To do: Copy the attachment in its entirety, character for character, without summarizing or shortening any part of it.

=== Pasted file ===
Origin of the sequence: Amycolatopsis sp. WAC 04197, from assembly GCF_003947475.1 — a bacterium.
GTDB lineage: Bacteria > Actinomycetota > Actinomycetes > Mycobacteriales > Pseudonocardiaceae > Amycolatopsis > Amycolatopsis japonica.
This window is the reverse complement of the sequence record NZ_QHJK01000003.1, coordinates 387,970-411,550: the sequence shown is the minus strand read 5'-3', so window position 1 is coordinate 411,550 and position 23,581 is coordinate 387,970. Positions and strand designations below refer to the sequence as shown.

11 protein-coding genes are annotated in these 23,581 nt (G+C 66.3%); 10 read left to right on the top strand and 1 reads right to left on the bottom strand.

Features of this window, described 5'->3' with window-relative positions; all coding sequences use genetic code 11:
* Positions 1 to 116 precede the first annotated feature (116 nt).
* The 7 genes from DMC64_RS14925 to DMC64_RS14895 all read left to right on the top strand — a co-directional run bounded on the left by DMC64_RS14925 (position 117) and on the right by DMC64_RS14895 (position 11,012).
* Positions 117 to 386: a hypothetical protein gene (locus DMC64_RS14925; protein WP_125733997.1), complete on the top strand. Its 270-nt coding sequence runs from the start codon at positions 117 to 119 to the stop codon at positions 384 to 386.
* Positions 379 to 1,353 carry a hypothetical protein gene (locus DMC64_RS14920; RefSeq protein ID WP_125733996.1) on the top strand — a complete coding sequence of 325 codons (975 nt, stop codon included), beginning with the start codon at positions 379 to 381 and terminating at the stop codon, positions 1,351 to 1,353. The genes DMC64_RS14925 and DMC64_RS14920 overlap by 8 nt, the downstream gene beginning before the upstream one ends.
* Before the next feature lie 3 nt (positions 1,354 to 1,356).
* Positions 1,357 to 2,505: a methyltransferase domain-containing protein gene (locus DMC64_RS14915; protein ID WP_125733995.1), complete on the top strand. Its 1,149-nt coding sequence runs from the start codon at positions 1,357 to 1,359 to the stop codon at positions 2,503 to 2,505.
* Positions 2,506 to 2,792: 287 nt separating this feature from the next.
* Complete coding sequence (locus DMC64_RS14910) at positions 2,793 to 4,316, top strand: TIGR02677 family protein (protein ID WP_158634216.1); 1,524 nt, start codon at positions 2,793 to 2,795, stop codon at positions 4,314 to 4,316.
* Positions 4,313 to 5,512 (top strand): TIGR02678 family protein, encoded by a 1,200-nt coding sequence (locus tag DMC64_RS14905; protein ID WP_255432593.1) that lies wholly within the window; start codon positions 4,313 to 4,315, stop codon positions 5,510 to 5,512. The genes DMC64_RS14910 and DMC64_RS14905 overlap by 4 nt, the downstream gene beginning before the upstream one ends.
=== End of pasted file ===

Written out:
Origin of the sequence: Amycolatopsis sp. WAC 04197, from assembly GCF_003947475.1 — a bacterium.
GTDB lineage: Bacteria > Actinomycetota > Actinomycetes > Mycobacteriales > Pseudonocardiaceae > Amycolatopsis > Amycolatopsis japonica.
This window is the reverse complement of the sequence record NZ_QHJK01000003.1, coordinates 387,970-411,550: the sequence shown is the minus strand read 5'-3', so window position 1 is coordinate 411,550 and position 23,581 is coordinate 387,970. Positions and strand designations below refer to the sequence as shown.

11 protein-coding genes are annotated in these 23,581 nt (G+C 66.3%); 10 read left to right on the top strand and 1 reads right to left on the bottom strand.

Features of this window, described 5'->3' with window-relative positions; all coding sequences use genetic code 11:
* Positions 1 to 116 precede the first annotated feature (116 nt).
* The 7 genes from DMC64_RS14925 to DMC64_RS14895 all read left to right on the top strand — a co-directional run bounded on the left by DMC64_RS14925 (position 117) and on the right by DMC64_RS14895 (position 11,012).
* Positions 117 to 386: a hypothetical protein gene (locus DMC64_RS14925; protein WP_125733997.1), complete on the top strand. Its 270-nt coding sequence runs from the start codon at positions 117 to 119 to the stop codon at positions 384 to 386.
* Positions 379 to 1,353 carry a hypothetical protein gene (locus DMC64_RS14920; RefSeq protein ID WP_125733996.1) on the top strand — a complete coding sequence of 325 codons (975 nt, stop codon included), beginning with the start codon at positions 379 to 381 and terminating at the stop codon, positions 1,351 to 1,353. The genes DMC64_RS14925 and DMC64_RS14920 overlap by 8 nt, the downstream gene beginning before the upstream one ends.
* Before the next feature lie 3 nt (positions 1,354 to 1,356).
* Positions 1,357 to 2,505: a methyltransferase domain-containing protein gene (locus DMC64_RS14915; protein ID WP_125733995.1), complete on the top strand. Its 1,149-nt coding sequence runs from the start codon at positions 1,357 to 1,359 to the stop codon at positions 2,503 to 2,505.
* Positions 2,506 to 2,792: 287 nt separating this feature from the next.
* Complete coding sequence (locus DMC64_RS14910) at positions 2,793 to 4,316, top strand: TIGR02677 family protein (protein ID WP_158634216.1); 1,524 nt, start codon at positions 2,793 to 2,795, stop codon at positions 4,314 to 4,316.
* Positions 4,313 to 5,512 (top strand): TIGR02678 family protein, encoded by a 1,200-nt coding sequence (locus tag DMC64_RS14905; protein ID WP_255432593.1) that lies wholly within the window; start codon positions 4,313 to 4,315, stop codon positions 5,510 to 5,512. The genes DMC64_RS14910 and DMC64_RS14905 overlap by 4 nt, the downstream gene beginning before the upstream one ends.